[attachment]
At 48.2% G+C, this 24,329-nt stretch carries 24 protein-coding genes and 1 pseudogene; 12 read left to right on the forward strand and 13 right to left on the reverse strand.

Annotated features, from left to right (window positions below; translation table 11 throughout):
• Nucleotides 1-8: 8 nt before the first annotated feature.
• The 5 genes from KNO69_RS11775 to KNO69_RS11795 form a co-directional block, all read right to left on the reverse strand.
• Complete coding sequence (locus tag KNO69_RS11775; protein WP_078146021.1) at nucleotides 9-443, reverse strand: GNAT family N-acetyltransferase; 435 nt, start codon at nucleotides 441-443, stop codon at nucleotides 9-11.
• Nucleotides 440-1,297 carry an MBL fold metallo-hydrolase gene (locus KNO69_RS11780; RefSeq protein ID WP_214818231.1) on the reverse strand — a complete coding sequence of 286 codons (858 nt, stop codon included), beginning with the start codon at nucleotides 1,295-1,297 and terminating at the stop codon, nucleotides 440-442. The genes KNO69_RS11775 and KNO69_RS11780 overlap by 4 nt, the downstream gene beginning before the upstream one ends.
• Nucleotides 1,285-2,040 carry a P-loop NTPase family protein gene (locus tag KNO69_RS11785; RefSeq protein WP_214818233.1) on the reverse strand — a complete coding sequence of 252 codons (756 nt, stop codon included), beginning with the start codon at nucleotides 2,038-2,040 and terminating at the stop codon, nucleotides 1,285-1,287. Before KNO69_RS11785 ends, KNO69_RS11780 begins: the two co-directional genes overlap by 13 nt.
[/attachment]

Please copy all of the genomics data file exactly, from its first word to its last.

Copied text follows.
At 48.2% G+C, this 24,329-nt stretch carries 24 protein-coding genes and 1 pseudogene; 12 read left to right on the forward strand and 13 right to left on the reverse strand.

Annotated features, from left to right (window positions below; translation table 11 throughout):
• Nucleotides 1-8: 8 nt before the first annotated feature.
• The 5 genes from KNO69_RS11775 to KNO69_RS11795 form a co-directional block, all read right to left on the reverse strand.
• Complete coding sequence (locus tag KNO69_RS11775; protein WP_078146021.1) at nucleotides 9-443, reverse strand: GNAT family N-acetyltransferase; 435 nt, start codon at nucleotides 441-443, stop codon at nucleotides 9-11.
• Nucleotides 440-1,297 carry an MBL fold metallo-hydrolase gene (locus KNO69_RS11780; RefSeq protein ID WP_214818231.1) on the reverse strand — a complete coding sequence of 286 codons (858 nt, stop codon included), beginning with the start codon at nucleotides 1,295-1,297 and terminating at the stop codon, nucleotides 440-442. The genes KNO69_RS11775 and KNO69_RS11780 overlap by 4 nt, the downstream gene beginning before the upstream one ends.
• Nucleotides 1,285-2,040 carry a P-loop NTPase family protein gene (locus tag KNO69_RS11785; RefSeq protein WP_214818233.1) on the reverse strand — a complete coding sequence of 252 codons (756 nt, stop codon included), beginning with the start codon at nucleotides 2,038-2,040 and terminating at the stop codon, nucleotides 1,285-1,287. Before KNO69_RS11785 ends, KNO69_RS11780 begins: the two co-directional genes overlap by 13 nt.